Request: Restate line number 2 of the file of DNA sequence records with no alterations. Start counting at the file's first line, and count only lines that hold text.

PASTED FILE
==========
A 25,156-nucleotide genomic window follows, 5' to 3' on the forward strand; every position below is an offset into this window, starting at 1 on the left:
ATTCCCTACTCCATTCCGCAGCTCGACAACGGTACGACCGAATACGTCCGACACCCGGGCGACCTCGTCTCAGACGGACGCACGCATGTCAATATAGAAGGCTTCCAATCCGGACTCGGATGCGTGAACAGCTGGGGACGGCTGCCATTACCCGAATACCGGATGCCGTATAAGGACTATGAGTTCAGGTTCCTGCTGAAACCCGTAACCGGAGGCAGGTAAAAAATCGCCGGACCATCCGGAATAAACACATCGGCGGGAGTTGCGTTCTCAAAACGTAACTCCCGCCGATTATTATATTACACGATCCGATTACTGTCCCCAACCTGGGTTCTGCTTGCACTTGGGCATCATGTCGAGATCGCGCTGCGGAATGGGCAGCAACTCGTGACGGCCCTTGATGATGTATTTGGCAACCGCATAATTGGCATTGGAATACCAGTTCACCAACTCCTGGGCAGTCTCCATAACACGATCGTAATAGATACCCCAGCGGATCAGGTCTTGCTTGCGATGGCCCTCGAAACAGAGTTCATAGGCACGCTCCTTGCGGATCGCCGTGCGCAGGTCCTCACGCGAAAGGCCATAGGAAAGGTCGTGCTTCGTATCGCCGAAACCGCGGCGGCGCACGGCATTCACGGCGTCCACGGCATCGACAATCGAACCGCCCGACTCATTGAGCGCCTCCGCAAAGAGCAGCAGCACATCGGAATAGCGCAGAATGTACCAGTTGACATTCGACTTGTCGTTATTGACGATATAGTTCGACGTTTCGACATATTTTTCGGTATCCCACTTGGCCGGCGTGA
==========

ATTCCCTACTCCATTCCGCAGCTCGACAACGGTACGACCGAATACGTCCGACACCCGGGCGACCTCGTCTCAGACGGACGCACGCATGTCAATATAGAAGGCTTCCAATCCGGACTCGGATGCGTGAACAGCTGGGGACGGCTGCCATTACCCGAATACCGGATGCCGTATAAGGACTATGAGTTCAGGTTCCTGCTGAAACCCGTAACCGGAGGCAGGTAAAAAATCGCCGGACCATCCGGAATAAACACATCGGCGGGAGTTGCGTTCTCAAAACGTAACTCCCGCCGATTATTATATTACACGATCCGATTACTGTCCCCAACCTGGGTTCTGCTTGCACTTGGGCATCATGTCGAGATCGCGCTGCGGAATGGGCAGCAACTCGTGACGGCCCTTGATGATGTATTTGGCAACCGCATAATTGGCATTGGAATACCAGTTCACCAACTCCTGGGCAGTCTCCATAACACGATCGTAATAGATACCCCAGCGGATCAGGTCTTGCTTGCGATGGCCCTCGAAACAGAGTTCATAGGCACGCTCCTTGCGGATCGCCGTGCGCAGGTCCTCACGCGAAAGGCCATAGGAAAGGTCGTGCTTCGTATCGCCGAAACCGCGGCGGCGCACGGCATTCACGGCGTCCACGGCATCGACAATCGAACCGCCCGACTCATTGAGCGCCTCCGCAAAGAGCAGCAGCACATCGGAATAGCGCAGAATGTACCAGTTGACATTCGACTTGTCGTTATTGACGATATAGTTCGACGTTTCGACATATTTTTCGGTATCCCACTTGGCCGGCGTGA